The celebrated church father, Augustine of Hippo, wrote, “What then is time? Provided that no one asks me, I know. If I want to explain to an inquirer, I do not know.”1 He made this observation after a lengthy discussion on the nature of time and eternity. While his discussion was more abstract than the question at hand, Augustine’s statement reminds us that the concept of time is complex. Still, we all operate with a pretty straightforward understanding of minutes, hours, days, weeks, and years.
But our way of counting time is not the only way. The Bible was written by authors from a variety of backgrounds, in a period and culture far different from ours. To be sure, none of these factors undermine the overall divine authorship of the Scriptures. On the other hand, recognizing these differences helps us understand what the authors meant—and did not mean—when they used everyday language to record when an event happened.
In fact, the New Testament is eager for the reader to understand that it is documenting events that occurred in space-time history, as we understand it in an everyday sense. Time markers abound in its pages, from when Jesus met the terrified disciples on the turbulent sea (Mark 6:48), to the time He was crucified (Matt. 27:45), to how long He was in the grave (Luke 9:22; 24:7; 1 Cor. 15:4).
As the texts above indicate, the biblical authors taught that Jesus was in the grave for three days. The Gospels tell us He was crucified on Friday and rose from the grave on Sunday (Mark 15:42–47; 16:1; Matt. 27:57–61; 28:1; Luke 23:50–56; 24:1; John 19:38–42; 20:1). But there seems to be a difficulty which surfaces when we compare these accounts of Jesus’ crucifixion and resurrection and our Lord’s words in Matthew 12:40: “For just as Jonah was three days and three nights in the belly of the great fish, so will the Son of Man be three days and three nights in the heart of the earth.” Critics allege that we cannot reconcile Jesus’ words with the Gospel accounts of His death, which place it at the “ninth hour” (Mark 15:34), or 3 p.m. in modern terms. If Jesus died at 3 p.m. on Friday and was raised early Sunday morning, how can we square those facts with Jesus’ statement in Matthew 12:40? The Scriptures seem inconsistent here. Skeptics have long seized on this seeming contradiction to discredit the doctrine of biblical inerrancy.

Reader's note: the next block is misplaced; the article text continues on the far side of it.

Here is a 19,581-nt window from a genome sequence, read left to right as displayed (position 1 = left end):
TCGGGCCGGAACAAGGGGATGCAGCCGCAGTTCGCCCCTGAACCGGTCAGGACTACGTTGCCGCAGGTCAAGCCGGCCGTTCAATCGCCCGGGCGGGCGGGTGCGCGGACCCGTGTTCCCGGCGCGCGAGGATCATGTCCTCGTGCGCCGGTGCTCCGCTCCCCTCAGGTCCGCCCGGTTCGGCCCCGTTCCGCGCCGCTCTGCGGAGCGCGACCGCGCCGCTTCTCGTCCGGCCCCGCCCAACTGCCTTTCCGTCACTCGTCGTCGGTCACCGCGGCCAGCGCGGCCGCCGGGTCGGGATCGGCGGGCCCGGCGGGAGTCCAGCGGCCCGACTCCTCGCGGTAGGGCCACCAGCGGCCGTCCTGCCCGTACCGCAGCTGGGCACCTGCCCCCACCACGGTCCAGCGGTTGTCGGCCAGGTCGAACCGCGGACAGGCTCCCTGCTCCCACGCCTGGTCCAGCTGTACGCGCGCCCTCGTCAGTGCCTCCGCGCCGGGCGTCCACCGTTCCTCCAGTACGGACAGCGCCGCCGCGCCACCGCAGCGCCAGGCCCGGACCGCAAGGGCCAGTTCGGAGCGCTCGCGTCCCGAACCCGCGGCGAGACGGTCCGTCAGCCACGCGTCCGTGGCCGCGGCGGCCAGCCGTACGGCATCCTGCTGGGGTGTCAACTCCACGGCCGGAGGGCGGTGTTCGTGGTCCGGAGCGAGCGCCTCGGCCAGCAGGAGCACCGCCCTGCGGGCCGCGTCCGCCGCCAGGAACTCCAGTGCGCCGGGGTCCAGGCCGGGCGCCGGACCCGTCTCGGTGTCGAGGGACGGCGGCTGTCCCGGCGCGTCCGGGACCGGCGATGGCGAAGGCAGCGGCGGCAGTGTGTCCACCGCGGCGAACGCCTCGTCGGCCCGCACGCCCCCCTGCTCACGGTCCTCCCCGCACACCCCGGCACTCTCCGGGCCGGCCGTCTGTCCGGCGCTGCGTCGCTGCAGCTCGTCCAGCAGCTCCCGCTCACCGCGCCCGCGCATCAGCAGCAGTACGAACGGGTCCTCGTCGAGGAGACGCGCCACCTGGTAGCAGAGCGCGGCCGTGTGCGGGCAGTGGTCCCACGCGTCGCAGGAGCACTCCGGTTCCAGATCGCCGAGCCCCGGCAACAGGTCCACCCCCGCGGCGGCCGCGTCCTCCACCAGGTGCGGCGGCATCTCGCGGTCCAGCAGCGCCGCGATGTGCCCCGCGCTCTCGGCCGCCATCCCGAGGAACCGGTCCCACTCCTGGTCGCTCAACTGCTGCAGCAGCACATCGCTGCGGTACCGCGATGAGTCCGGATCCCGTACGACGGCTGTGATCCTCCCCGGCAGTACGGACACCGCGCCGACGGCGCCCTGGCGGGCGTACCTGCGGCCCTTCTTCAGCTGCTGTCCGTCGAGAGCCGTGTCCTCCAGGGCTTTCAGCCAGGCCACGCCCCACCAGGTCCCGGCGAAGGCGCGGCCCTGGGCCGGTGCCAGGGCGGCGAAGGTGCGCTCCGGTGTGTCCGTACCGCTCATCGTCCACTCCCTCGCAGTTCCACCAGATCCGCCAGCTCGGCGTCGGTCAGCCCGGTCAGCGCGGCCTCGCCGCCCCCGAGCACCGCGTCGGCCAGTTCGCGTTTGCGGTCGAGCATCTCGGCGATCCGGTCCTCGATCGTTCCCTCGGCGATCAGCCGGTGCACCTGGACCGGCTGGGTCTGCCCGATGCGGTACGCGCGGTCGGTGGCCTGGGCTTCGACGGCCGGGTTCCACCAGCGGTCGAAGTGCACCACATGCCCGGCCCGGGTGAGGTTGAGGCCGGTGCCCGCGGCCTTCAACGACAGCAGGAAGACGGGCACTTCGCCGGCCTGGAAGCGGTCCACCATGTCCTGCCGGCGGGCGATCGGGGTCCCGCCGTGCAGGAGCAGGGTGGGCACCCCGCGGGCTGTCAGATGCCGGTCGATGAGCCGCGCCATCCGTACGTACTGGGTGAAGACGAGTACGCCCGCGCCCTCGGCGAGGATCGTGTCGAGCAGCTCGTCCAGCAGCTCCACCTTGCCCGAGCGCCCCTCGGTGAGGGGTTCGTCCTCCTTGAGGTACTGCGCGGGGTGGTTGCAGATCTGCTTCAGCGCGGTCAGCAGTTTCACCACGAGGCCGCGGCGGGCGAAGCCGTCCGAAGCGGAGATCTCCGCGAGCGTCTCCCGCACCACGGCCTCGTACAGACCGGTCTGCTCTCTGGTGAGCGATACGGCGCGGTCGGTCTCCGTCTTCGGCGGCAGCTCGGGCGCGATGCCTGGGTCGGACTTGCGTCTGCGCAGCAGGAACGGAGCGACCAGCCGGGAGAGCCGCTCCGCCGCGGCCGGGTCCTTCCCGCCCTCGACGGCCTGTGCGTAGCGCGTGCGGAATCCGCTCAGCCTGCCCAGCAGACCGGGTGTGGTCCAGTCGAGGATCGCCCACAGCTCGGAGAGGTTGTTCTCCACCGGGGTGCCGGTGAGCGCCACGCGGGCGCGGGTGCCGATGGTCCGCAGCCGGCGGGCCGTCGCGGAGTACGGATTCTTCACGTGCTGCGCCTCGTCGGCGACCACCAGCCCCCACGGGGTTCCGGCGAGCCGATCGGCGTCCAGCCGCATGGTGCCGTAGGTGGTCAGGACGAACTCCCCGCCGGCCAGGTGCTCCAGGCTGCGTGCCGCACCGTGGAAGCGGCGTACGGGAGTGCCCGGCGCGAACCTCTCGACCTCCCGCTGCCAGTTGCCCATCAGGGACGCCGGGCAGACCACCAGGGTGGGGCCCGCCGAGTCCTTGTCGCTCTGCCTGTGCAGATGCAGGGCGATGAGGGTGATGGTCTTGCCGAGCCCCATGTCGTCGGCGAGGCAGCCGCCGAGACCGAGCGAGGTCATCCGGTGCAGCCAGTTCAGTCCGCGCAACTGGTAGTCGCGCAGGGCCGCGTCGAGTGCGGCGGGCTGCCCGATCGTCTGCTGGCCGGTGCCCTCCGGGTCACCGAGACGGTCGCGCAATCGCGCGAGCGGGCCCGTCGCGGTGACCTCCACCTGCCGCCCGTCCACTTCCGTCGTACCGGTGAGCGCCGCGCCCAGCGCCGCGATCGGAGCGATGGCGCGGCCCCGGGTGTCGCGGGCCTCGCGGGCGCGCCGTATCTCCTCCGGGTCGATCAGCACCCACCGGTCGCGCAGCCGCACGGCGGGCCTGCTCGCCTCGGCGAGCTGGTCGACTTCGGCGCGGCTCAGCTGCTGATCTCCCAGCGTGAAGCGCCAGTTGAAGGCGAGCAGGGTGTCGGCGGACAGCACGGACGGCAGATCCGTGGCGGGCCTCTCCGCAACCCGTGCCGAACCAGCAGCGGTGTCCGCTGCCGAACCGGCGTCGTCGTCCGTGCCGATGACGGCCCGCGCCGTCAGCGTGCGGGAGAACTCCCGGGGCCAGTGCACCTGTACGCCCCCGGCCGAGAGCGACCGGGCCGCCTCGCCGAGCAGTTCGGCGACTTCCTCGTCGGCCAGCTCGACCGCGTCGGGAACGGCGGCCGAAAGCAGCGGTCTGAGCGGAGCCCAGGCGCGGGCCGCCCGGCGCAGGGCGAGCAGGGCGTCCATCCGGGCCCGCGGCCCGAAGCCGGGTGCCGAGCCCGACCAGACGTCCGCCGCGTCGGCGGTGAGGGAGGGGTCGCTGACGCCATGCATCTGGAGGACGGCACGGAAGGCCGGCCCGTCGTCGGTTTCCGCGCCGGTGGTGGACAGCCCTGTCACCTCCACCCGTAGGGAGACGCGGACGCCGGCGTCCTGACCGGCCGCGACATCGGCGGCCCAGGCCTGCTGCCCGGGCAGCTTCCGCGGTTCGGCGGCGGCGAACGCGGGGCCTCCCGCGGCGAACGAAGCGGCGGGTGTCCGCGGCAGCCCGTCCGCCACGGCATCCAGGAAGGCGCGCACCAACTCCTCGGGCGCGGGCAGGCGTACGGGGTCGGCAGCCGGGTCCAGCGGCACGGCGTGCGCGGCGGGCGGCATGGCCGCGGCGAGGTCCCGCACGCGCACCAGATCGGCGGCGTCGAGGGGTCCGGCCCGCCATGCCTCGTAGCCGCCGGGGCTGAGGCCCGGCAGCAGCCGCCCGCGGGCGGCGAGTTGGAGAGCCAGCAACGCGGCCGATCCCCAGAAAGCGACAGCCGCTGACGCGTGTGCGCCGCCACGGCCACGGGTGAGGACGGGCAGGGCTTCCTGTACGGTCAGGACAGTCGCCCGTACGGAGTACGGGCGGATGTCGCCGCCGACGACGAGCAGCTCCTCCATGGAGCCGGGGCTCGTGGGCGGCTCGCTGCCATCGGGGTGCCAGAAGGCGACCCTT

The difficulty is apparent, not real. Returning to our earlier discussion on the nature of time, we need to step back and recognize that the Jews of the first century counted days differently than we do today. According to their understanding of days, part of any day counted as a full day. Again, most of us do not mark time like this. If, for example, a newspaper report describes a certain person doing something for three days, we immediately think of three, twenty-four-hour days.
But once we understand how Jesus and the majority of Jewish people around Him understood days, the seeming contradiction vanishes. Jesus’ death at 3 p.m. on Good Friday counted as one day, His entombment all day Saturday counted as the second day, and His resurrection on Sunday morning counted as the third day. Therefore, Jesus’ prophecy in Matthew 12:40 and the facts of His crucifixion, burial, and resurrection are not at odds, but simply reflect the common way of understanding days in the first century.
As with many other so-called Bible contradictions, a bit of reflection and some understanding of cultural differences help us see that there is no inconsistency at all. We are once again reminded that the Bible is truth (John 17:17). We can trust it. The facts it records really happened, even if they were detailed in a way foreign to our modern sensibilities.
The more pressing question is, “Do we believe the Bible?” The futile search by critics to find Bible discrepancies like the one discussed here reveals an unbelieving heart. We must make sure such skepticism does not characterize our own hearts. Instead, “Let us hold fast the confession of our hope without wavering, for he who promised is faithful” (Heb. 10:23).
This article is part of the Responding to Apparent Contradictions collection.
- Saint Augustine, Confessions: A New Translation by Henry Chadwick (Oxford: Oxford University Press, 1998), 230.↩